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In Mannequin’s head 

Loved for his sweaty stage performances, a wiser Wax Mannequin has discovered a quiet approach works too.

According to one bio, "Wax Mannequin is the fighter...He is music of the biggest fight style." Or at least he used to be. Like the title of his latest release, Saxon, suggests, Wax is now a veteran reflecting on battles past. And certainly Hamilton-bred Chris Adeney, the man behind Wax, is a veteran of the Canadian music scene. With five albums and six years of touring, Adeney admits he's wiser and more mature.

"It took the first four [records] to figure out what I could do and make some mistakes along the way. I think this is kind of the summation of what I've been trying to say all along," says Adeney.

There are still a number of rockers on Saxon, with his band Black Blood providing a fuller sound. But the more melodic introspective tracks have Adeney feeling "at home" in his music.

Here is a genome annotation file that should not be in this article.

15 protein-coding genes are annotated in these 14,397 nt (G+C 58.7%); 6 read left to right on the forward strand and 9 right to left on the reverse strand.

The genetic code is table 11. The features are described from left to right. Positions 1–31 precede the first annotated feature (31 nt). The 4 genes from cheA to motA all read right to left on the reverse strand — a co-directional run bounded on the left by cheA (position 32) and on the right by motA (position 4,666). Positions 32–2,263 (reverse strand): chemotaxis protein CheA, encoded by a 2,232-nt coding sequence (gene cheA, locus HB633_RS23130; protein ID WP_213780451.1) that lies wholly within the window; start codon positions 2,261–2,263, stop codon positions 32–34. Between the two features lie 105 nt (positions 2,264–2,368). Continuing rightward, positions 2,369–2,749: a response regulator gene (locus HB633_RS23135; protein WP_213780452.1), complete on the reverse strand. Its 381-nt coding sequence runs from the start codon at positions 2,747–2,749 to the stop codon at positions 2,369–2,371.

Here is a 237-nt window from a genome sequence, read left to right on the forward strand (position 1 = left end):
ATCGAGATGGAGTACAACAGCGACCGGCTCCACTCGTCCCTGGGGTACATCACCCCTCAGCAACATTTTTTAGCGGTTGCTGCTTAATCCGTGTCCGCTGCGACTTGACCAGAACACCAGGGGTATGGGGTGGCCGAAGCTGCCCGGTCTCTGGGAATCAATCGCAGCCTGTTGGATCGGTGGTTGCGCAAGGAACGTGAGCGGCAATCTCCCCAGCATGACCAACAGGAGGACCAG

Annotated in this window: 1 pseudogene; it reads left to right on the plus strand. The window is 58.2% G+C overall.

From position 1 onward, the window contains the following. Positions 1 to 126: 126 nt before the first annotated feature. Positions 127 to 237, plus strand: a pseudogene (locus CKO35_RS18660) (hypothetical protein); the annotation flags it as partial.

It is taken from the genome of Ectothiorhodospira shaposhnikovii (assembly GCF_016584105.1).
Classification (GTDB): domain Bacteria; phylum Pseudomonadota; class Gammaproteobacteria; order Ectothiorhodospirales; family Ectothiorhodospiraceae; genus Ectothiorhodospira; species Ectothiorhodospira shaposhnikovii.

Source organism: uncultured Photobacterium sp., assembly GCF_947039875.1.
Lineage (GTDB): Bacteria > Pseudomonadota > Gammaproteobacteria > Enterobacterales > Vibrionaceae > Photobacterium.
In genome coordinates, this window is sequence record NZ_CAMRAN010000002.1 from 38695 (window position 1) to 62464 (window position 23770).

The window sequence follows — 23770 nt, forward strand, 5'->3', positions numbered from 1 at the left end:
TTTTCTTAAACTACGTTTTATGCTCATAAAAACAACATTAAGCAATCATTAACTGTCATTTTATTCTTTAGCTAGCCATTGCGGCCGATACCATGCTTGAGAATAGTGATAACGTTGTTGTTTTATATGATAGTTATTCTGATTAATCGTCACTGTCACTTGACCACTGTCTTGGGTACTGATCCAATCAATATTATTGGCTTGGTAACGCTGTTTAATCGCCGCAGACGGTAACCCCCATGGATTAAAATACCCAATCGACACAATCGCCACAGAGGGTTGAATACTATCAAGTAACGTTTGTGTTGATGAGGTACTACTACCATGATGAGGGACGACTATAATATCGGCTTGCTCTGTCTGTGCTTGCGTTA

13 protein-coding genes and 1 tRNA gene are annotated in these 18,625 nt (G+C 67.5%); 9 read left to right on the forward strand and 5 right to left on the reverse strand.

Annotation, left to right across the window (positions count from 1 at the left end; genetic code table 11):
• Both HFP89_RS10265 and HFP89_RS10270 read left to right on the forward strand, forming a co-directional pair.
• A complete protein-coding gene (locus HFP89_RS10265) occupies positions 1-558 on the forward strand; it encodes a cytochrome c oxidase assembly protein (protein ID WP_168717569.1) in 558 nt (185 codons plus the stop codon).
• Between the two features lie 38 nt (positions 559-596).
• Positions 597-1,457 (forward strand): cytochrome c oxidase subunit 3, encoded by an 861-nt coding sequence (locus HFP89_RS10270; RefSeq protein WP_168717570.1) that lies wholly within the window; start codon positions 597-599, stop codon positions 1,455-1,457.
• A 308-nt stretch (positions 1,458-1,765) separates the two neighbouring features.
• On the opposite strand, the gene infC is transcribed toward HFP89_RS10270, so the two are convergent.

"I still talk about fights and ridiculous things but I'm not fighting with myself or the crowd," he says. "I'm not out to alienate anyone anymore. I used to get a kick out of those tense moments. Now I just enjoy a good song."

Adeney realizes a quiet approach can communicate his ideas too. Having a backing band is also less burdensome. Yet, spectacle remains central to Wax Mannequin. "I'm out to say there can be a real artistry to [showmanship], and you can make something loud and engaging without losing legitimacy."

The thematic extravagancy of Wax Mannequin continues to fire on all cylinders. Adeney even finds changing style reinforces the consistency within Wax Mannequin's lexicon.

"Substance and melody are king. Style is fun and funny, but ultimately something you toy with and toss away," he says. "A lot of bands that I come across get pretty hung up on style, and are ultimately thrown away, which is sad."

At heart, Adeney's infamous live performances---featuring buckets of sweat, ripping roses from his chest and cuticle-cutting guitar thrashing---are about communication. With abstract lyrics about messages to the queen and jumping animals, emotional performance was his way of translating his thoughts.

"Doing that has been very taxing but I think I've found a place where I'm confident and comfortable at all times on stage, and can just have fun with it with these talented guys."

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